Mexico would benefit from calling home the 'dreamers'

According to news reports, there are approximately 1 million "dreamers" in the US.   They are the young people who came here with their parents and grew up in the US.  They are the objects of a huge debate about their future and immigration status.

In the interest of full disclosure, I am sympathetic to finding an arrangement for some of them.  However, I found Pres BO's "decree" appalling and wrong.  We should not have a president who issues decrees.  We don't live in Venezuela, but rather the US where Congress makes immigration laws and presidents enforce them.

It also amazes me how quickly Mexico has given up on these young people.  Why isn't the Mexican government inviting them to come home and be a part of a 21st century Mexico? 70% of them are Mexican and have indirect or direct contacts with their families back home. 

This is a group who has accomplished quite a lot:

"Nearly 60 percent of those eligible for Obama's new policy (about 800,000) are currently enrolled in K-12 institutions, a quarter of those eligible (about 370,000) are high school graduates or have earned a GED certificate, and more than 15 percent (about 220,000) are enrolled in or have graduated from college, according to recent estimates by the Migration Policy Institute." (HuffPost)

Let me repeat.  It is amazing that Mexico does not call on these young people to bring their talents home.

Question: How many Mexicans have high school diplomas?  How about adding 200,000 people to the Mexican economy who are enrolled or have graduated from college?

Last, but not least, most of these young people are bilingual, an extremely important skill for a Mexican economy looking to expand internationally.

We ask again:  Why isn't Mexico calling on these young people to come  home?  They are a huge source of talent and would play a key role in a 21st century Mexico.

The young people are already Mexican citizens.  They would not require any "papers" to be incorporated into the economy.  What's the point of losing this talent to the US?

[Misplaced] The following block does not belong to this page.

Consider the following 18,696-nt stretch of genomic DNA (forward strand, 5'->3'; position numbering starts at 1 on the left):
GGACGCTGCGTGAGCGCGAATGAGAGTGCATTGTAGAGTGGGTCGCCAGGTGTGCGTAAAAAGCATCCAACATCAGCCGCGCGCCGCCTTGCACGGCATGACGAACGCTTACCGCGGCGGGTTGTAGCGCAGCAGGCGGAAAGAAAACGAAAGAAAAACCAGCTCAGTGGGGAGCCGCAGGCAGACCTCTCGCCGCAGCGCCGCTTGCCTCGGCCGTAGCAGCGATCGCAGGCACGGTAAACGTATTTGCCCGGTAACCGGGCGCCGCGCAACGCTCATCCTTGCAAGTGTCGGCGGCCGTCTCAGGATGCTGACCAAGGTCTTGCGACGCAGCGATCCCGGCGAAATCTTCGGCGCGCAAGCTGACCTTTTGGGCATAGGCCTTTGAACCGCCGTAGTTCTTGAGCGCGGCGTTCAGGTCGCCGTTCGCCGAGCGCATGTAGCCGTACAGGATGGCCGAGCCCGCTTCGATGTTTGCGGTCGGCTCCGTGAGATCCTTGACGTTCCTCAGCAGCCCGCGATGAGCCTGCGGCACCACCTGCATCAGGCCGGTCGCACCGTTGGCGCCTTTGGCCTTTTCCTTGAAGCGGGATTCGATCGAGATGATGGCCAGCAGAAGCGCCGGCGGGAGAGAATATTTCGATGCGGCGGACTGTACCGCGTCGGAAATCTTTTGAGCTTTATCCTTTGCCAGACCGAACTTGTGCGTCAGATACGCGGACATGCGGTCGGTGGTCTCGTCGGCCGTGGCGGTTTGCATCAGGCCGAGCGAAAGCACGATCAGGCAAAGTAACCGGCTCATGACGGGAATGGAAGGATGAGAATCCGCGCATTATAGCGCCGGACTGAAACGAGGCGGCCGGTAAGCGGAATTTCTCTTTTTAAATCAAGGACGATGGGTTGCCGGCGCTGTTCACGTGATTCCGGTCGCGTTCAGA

I am really surprised that Mexico, and Pres Calderon, were so eager to say goodbye to such a talented group of young people.

Silvio Canto, Jr has a blog, radio show and be contacted at scantojr@aol.com

According to news reports, there are approximately 1 million "dreamers" in the US.   They are the young people who came here with their parents and grew up in the US.  They are the objects of a huge debate about their future and immigration status.

In the interest of full disclosure, I am sympathetic to finding an arrangement for some of them.  However, I found Pres BO's "decree" appalling and wrong.  We should not have a president who issues decrees.  We don't live in Venezuela, but rather the US where Congress makes immigration laws and presidents enforce them.

It also amazes me how quickly Mexico has given up on these young people.  Why isn't the Mexican government inviting them to come home and be a part of a 21st century Mexico? 70% of them are Mexican and have indirect or direct contacts with their families back home. 

This is a group who has accomplished quite a lot:

"Nearly 60 percent of those eligible for Obama's new policy (about 800,000) are currently enrolled in K-12 institutions, a quarter of those eligible (about 370,000) are high school graduates or have earned a GED certificate, and more than 15 percent (about 220,000) are enrolled in or have graduated from college, according to recent estimates by the Migration Policy Institute." (HuffPost)

Let me repeat.  It is amazing that Mexico does not call on these young people to bring their talents home.

Question: How many Mexicans have high school diplomas?  How about adding 200,000 people to the Mexican economy who are enrolled or have graduated from college?

Last, but not least, most of these young people are bilingual, an extremely important skill for a Mexican economy looking to expand internationally.

We ask again:  Why isn't Mexico calling on these young people to come  home?  They are a huge source of talent and would play a key role in a 21st century Mexico.

The young people are already Mexican citizens.  They would not require any "papers" to be incorporated into the economy.  What's the point of losing this talent to the US?

I am really surprised that Mexico, and Pres Calderon, were so eager to say goodbye to such a talented group of young people.

Silvio Canto, Jr has a blog, radio show and be contacted at scantojr@aol.com

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